Racism Here and Abroad, and Change
Like many of you, I have been watching with dismay the deaths, protests and riots in the United States resulting from longstanding social and systemic racism.
While watching international events, it is important to acknowledge that racism exists in Canada and in our own community. Whether it’s anti-Black, anti-person of colour, or anti-Indigenous, we can’t ignore it.
We have also heard from alumni on these issues. While statements and social media posts are never sufficient, neither is silence. Our values, including social justice, are especially important during difficult times, and we are called upon to examine what holding those values means.
These events highlight the prevalence of racism in society. We recognize these issues weigh heavily on our faculty, staff and students—particularly on those from the Black community as the current situation is focused on anti-Black racism. We must also acknowledge challenges faced by our Indigenous students and Indigenous people. These racial issues are not new nor is our campus immune.
Universities must be part of the solution and STU has a role to play in finding a positive way forward through education, research, engagement and ability to organize. The work that needs to be done—in our world and on our campus—is real and substantial. I hope that our students know that we will continue to pursue steps to combat racism and discrimination , including our commitment to continually review policies and practices that protect our community members and to create more space to amplify the voices of those of colour.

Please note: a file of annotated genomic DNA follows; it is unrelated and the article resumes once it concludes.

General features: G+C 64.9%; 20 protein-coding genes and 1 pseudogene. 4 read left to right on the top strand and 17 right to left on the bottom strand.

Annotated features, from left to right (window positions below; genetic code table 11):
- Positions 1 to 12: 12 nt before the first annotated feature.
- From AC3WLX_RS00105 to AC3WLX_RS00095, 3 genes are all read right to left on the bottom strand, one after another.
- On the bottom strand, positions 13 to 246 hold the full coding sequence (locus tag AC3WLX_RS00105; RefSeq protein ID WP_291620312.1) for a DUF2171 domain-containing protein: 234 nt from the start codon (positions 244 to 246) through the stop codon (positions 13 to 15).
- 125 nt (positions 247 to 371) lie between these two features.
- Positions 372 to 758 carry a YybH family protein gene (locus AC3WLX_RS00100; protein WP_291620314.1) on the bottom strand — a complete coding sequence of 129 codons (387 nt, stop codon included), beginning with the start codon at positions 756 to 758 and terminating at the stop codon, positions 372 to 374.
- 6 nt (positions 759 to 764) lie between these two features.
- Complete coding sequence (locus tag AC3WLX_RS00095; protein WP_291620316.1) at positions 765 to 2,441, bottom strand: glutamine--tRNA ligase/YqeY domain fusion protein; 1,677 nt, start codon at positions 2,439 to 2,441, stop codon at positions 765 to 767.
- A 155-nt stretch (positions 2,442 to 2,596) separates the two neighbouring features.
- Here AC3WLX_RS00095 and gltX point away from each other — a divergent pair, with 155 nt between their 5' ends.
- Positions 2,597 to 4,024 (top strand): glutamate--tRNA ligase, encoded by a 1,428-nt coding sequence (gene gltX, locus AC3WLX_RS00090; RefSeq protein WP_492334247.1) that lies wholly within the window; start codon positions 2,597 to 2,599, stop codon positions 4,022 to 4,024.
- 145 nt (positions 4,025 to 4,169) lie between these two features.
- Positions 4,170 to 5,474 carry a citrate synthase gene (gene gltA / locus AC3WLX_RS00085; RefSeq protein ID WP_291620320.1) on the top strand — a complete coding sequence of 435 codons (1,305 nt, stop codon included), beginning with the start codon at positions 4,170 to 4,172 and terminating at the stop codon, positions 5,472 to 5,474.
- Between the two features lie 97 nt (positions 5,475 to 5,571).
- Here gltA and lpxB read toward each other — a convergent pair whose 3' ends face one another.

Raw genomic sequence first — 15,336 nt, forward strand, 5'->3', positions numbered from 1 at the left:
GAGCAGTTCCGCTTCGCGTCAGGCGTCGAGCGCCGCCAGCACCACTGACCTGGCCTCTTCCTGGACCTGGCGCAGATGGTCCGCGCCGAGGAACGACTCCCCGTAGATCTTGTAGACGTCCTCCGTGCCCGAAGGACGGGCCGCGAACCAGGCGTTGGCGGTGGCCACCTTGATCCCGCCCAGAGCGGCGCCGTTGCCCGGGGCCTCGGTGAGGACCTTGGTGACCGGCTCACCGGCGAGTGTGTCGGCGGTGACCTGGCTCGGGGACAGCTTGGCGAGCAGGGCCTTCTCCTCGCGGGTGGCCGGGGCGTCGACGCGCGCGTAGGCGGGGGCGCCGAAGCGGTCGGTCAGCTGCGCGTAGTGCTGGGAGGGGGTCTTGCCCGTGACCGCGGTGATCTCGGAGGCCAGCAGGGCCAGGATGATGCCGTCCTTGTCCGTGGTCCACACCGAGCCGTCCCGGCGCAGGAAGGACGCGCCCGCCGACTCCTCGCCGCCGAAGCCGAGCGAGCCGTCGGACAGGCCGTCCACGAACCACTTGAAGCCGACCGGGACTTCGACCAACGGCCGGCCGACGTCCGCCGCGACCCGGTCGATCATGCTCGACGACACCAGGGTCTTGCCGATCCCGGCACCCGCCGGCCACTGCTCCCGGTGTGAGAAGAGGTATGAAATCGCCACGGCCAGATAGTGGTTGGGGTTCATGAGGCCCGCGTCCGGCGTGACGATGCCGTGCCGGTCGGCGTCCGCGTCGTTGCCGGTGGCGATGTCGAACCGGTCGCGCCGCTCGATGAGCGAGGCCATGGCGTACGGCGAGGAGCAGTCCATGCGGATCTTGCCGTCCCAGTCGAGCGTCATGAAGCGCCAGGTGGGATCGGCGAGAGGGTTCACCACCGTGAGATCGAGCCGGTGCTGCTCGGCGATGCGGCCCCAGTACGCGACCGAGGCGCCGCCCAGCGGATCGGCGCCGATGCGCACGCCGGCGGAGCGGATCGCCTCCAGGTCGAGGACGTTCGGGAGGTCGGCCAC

As we continue to find ways to do this, dialogue and feedback are essential. It takes courage to speak out and to use your voice. One example is the Black Lives Matter Peaceful March in Fredericton today being organized by a passionate and hard-working group that includes members of the STU alumni. We will always work with our faculty, staff, Students’ Union, organizations, clubs and societies to engage in conversations about race and racism and find specific ways to improve.
I know that many of you are being affected by what is happening. You are not alone and there are supports available. No matter where you are this summer, our counsellors Wendy and Kelly can connect with you—please email firstname.lastname@example.org.
Thank you, and please reach out to me if you have further thoughts and ideas.
President and Vice-Chancellor